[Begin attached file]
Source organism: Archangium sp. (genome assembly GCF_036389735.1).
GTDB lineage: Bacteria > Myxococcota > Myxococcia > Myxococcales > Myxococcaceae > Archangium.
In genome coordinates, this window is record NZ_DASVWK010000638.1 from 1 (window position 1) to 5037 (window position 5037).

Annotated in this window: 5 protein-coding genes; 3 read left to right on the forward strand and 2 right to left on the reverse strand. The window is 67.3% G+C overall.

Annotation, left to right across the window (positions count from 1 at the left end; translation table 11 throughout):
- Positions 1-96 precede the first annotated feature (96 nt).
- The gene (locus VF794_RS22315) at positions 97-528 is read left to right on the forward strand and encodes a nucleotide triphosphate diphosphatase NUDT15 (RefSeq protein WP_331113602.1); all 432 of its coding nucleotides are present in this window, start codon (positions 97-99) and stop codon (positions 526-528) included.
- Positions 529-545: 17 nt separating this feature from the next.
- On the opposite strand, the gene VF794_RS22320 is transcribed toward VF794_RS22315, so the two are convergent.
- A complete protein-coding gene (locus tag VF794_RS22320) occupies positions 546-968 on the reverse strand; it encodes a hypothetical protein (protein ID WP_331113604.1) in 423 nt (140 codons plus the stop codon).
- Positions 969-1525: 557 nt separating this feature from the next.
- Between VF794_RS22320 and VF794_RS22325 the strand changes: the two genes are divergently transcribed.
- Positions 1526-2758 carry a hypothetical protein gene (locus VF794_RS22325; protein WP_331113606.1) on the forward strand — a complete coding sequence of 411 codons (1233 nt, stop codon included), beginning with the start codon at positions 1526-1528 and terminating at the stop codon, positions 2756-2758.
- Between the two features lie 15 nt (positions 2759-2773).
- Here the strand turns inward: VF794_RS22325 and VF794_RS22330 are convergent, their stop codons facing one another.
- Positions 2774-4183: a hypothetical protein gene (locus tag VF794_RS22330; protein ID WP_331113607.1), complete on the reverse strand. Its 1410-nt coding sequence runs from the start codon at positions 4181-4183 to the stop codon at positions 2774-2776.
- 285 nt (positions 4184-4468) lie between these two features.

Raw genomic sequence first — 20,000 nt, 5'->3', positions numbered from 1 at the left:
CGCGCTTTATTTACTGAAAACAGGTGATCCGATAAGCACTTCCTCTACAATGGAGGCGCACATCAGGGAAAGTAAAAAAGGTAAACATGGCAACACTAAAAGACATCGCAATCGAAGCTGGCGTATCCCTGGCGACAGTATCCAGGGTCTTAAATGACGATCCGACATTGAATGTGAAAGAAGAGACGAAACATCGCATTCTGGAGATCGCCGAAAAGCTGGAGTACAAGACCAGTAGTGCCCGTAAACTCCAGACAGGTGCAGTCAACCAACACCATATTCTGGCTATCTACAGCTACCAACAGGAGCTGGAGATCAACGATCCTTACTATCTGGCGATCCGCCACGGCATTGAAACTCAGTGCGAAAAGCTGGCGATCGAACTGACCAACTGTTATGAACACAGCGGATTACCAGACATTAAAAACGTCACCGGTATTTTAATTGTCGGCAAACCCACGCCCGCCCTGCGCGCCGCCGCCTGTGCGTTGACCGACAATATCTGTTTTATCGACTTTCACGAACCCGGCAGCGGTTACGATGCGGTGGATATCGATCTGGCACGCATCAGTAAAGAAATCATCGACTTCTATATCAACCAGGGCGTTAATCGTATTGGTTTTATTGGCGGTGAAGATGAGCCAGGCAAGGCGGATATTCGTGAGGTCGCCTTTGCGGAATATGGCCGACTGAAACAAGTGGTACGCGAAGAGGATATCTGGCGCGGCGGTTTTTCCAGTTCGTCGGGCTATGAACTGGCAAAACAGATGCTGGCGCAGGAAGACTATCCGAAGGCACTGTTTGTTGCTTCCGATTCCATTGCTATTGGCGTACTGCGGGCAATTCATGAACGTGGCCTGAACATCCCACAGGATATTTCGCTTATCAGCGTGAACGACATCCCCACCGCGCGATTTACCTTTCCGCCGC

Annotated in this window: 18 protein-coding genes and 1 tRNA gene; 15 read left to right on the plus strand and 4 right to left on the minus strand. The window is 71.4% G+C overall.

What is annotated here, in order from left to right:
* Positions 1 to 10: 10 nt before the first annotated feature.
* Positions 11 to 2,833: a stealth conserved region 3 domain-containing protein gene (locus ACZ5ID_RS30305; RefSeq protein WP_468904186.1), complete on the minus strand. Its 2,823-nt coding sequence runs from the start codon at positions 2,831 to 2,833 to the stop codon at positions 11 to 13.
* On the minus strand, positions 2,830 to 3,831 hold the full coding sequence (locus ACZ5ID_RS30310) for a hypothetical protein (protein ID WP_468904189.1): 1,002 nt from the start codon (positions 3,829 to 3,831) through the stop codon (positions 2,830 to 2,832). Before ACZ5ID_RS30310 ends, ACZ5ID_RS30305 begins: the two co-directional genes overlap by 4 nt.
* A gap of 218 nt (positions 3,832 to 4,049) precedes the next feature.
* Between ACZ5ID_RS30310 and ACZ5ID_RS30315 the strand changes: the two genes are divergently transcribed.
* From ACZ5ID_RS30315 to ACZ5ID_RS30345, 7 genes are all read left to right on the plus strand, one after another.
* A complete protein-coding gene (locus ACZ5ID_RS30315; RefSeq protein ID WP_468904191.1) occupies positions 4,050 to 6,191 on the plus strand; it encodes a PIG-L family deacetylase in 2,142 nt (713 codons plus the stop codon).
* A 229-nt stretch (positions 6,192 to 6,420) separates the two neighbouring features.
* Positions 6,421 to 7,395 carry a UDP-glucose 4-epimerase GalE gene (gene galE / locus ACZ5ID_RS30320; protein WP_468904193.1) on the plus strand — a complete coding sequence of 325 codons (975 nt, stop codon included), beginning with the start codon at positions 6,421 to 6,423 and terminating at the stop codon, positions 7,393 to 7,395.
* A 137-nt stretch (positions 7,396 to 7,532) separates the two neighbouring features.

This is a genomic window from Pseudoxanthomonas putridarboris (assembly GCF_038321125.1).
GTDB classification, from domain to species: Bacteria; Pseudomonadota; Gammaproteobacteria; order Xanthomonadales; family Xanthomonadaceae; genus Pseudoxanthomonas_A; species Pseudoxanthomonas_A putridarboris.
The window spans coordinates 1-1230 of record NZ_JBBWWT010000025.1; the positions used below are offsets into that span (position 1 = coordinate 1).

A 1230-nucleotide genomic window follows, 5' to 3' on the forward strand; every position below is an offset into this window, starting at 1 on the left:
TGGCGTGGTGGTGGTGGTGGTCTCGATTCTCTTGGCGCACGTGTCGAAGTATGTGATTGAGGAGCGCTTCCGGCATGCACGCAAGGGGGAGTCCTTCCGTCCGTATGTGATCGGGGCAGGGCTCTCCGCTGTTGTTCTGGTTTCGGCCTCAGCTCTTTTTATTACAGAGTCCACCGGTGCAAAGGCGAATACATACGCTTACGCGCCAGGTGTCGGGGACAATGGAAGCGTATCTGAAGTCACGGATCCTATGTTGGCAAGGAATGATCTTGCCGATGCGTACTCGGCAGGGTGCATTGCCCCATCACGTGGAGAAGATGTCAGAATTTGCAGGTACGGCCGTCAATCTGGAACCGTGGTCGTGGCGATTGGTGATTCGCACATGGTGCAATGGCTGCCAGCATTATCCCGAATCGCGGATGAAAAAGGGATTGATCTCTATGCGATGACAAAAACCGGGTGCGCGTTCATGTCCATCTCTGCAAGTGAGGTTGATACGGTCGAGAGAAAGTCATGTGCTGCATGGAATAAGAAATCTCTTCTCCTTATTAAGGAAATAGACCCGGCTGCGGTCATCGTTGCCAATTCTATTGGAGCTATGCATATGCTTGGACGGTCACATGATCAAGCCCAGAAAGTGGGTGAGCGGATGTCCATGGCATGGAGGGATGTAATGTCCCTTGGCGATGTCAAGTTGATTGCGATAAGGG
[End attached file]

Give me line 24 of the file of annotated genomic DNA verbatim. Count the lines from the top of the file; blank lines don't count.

* On the minus strand, positions 2,830 to 3,831 hold the full coding sequence (locus ACZ5ID_RS30310) for a hypothetical protein (protein ID WP_468904189.1): 1,002 nt from the start codon (positions 3,829 to 3,831) through the stop codon (positions 2,830 to 2,832). Before ACZ5ID_RS30310 ends, ACZ5ID_RS30305 begins: the two co-directional genes overlap by 4 nt.